What is System Management Mode (SMM) of the Pentium Processor?
In system management mode, the high power is used up by the Pentium processors. In this mode, the Pentium processors use SMI# (input) and SMIACT# (output) signals. The Pentium can only leave SMM after execution of RSM instruction. In SMM, the SMI# is used as an interrupt.
System Management Mode (SMM) RAM
Generally, the system management mode uses a battery-backed up SRAM at addresses 30000H to 3FFFFH. Usually, this covers up some DRAM addresses. Whenever the SRAM is used, the DRAM must be disabled in the system management mode and the SRAM must be disabled after exiting the system management mode. The SMIACT# signal may be used for this purpose. Figure 12.36 shows the SMM structure supported by the Pentium.
In this operating mode, the Pentium processor operates in an extended real mode. The difference between the normal real mode and an extended real mode is that the SMM address space is not limited to 1 Mbyte, as the offset registers can use 32-bit length. NMI and INTR will not provide any service until SMM has been exited.
Figure 12.37 shows the dual processing of two Pentium processors. It is clear from Fig. 12.37 that the private bus between two CPUs consists of PBREQ#, PBGNT#, PHIT# and PHITM# signals. The control bus has CACHE#, KEN#, PHIT# and PHITM# signals. The processor address bus consists of BEX# and A31-A3. D63-D0 are used as processor data bus. During dual processing, one processor is used as the primary Pentium, the other processor is the secondary or dual Pentium. After reset, only the primary Pentium processor starts to execute. After that, the primary Pentium processor checks the presence of the secondary Pentium processor in the system. If the secondary Pentium processor is present, the primary Pentium processor can enable the private bus and on-chip APICs.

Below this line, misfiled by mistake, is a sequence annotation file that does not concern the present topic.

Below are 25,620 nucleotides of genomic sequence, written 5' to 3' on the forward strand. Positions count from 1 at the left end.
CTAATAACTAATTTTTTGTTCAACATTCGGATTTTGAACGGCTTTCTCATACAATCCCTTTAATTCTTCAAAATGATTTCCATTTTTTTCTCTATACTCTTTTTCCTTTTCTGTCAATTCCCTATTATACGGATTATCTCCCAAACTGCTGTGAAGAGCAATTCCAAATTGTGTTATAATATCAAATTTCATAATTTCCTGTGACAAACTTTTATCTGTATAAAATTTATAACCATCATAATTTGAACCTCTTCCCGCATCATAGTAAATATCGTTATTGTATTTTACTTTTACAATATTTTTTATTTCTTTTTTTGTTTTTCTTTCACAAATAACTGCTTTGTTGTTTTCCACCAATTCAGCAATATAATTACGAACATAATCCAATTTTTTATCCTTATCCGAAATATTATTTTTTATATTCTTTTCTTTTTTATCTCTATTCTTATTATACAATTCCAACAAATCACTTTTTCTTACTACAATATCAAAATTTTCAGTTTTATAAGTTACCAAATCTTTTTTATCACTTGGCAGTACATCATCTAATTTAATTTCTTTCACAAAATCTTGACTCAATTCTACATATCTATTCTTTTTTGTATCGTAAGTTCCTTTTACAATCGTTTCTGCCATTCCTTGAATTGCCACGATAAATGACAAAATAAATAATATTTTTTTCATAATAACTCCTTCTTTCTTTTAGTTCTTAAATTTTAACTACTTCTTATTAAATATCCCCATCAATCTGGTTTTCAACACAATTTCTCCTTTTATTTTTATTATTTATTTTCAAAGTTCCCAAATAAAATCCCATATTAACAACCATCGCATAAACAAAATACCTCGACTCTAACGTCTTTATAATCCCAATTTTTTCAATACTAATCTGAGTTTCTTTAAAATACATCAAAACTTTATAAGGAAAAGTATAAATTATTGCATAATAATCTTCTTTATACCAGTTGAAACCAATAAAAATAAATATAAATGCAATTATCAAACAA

Bus Arbitration One Pentium processor is used as the Most Recent Master (MRM) and the other Pentium processor is the Least Recent Master (LRM). When the LRM wants to use the bus, the following sequence of operations will happen:
Step 1 The least recent master asserts PBREQ# signal.
Step 2 The most recent master completes any pending bus cycles and grants the bus.
Step 3 The most recent master asserts PBGNT# signal.
Step 4 The least recent master becomes the new MRM. After that LRM controls the signals to the common L2-cache, main memory and I/O devices.
On-Chip Advanced Programmable Interrupt Controllers Each Pentium processor has an on-chip Advanced Programmable Interrupt Controller (APIC), which is enabled by the active high voltage level on the APICEN pin during reset. Before using the APIC, the BIOS must be used to initialize the APIC. In a dual Pentium system, the APICs of primary and secondary Pentium processors must be enabled. The interrupt subsystems of the two Pentiums appear as a single interrupt system to the computer system.
Two APICs of primary and secondary Pentium processors are communicated by the PIC bus, which consists of PICD0, PICD1, and PICCLK signals as depicted in Fig. 12.38. Usually, external interrupt request signals are fed to the 8259A PIC (Programmable Interrupt Controller) and after that interrupts are applied to the external I/O APIC (82489DX). The output signals of I/O APIC are distributed to the on-chip APICs of primary and secondary Pentium processors. The 8259A (PIC) is only incorporated in the circuit for compatibility features. The local APICs process local interrupts on the LINT0 and LINT1 pins. Actually, LINT0 and LINT1 pins are NMI and INTR in a single processor system.
Performance of Pentium Processor The Pentium has a time stamp counter, a control and event select register. and two programmable event counters. These counters have specific pins associated with them and allow programmers to measure the code execution time and performance parameters.